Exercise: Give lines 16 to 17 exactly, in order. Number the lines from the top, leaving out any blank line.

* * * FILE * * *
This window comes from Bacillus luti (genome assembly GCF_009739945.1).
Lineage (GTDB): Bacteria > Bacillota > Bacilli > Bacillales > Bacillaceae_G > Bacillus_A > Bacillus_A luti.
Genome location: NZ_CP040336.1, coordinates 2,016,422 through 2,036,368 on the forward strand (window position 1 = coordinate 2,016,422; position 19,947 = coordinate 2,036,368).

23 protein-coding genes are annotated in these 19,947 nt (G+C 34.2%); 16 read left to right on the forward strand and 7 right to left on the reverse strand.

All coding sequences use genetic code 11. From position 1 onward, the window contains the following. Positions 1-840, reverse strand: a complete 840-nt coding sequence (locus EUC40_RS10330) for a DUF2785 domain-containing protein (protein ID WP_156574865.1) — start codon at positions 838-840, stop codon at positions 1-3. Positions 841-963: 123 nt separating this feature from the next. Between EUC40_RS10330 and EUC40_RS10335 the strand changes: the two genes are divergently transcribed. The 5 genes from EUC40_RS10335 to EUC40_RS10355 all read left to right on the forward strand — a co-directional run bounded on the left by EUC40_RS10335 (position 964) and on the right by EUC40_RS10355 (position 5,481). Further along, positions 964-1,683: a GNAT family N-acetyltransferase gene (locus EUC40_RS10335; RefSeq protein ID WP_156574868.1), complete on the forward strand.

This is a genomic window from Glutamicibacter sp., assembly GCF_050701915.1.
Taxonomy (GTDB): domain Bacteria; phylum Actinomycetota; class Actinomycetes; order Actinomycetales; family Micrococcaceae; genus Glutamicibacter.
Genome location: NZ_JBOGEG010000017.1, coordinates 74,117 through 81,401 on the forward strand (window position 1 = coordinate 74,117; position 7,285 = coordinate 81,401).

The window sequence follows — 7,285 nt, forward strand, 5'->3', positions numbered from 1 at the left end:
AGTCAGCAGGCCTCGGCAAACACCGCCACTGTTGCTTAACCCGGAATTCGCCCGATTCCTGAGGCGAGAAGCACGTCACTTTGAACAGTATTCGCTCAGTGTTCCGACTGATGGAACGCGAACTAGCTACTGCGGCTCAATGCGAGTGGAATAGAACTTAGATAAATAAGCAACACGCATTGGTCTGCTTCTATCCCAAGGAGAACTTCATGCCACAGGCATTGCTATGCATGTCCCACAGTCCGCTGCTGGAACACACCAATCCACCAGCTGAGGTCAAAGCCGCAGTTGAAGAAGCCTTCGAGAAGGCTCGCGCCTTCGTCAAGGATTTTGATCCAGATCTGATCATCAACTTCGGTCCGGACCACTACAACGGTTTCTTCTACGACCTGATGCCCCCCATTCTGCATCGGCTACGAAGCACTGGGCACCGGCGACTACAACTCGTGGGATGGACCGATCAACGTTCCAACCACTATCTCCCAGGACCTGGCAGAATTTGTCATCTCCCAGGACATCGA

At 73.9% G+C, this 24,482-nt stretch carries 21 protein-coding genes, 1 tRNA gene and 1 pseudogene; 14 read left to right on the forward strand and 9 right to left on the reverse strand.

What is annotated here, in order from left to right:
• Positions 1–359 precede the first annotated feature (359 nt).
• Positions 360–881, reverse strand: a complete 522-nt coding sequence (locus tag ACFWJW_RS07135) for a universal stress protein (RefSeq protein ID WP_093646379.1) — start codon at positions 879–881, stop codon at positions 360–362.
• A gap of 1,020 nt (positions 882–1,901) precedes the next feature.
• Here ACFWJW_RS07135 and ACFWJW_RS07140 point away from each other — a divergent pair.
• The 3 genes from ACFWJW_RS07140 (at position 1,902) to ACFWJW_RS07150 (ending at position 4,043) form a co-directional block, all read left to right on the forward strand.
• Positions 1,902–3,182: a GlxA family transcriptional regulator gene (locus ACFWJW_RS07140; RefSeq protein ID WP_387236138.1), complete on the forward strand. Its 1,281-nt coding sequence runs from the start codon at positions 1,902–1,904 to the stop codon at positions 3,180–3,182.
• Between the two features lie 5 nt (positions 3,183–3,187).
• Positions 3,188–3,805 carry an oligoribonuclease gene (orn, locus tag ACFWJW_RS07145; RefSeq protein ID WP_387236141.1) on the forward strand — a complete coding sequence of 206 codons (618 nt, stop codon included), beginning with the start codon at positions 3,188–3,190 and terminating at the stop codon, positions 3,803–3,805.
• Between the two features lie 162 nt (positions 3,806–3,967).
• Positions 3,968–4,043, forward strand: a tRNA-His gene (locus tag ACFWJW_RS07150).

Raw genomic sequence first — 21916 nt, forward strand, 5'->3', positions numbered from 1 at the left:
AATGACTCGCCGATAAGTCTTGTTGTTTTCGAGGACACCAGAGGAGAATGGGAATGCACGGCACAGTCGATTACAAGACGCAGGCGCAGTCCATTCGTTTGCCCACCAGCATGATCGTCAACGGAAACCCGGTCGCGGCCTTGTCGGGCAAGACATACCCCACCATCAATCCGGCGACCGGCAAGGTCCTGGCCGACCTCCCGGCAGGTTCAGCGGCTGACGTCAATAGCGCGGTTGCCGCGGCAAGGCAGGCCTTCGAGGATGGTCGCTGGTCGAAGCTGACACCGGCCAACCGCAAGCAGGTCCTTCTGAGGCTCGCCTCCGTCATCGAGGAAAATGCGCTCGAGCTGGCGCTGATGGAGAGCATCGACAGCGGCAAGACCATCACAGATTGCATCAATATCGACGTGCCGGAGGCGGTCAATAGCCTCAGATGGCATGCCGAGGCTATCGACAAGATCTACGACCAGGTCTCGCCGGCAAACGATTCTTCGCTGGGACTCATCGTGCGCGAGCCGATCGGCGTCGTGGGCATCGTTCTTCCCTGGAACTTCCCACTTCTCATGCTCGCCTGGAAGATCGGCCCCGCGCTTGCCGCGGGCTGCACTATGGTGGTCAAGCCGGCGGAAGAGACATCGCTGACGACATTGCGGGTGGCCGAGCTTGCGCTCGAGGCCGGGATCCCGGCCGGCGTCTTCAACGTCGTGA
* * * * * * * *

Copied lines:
• Here ACFWJW_RS07135 and ACFWJW_RS07140 point away from each other — a divergent pair.
• The 3 genes from ACFWJW_RS07140 (at position 1,902) to ACFWJW_RS07150 (ending at position 4,043) form a co-directional block, all read left to right on the forward strand.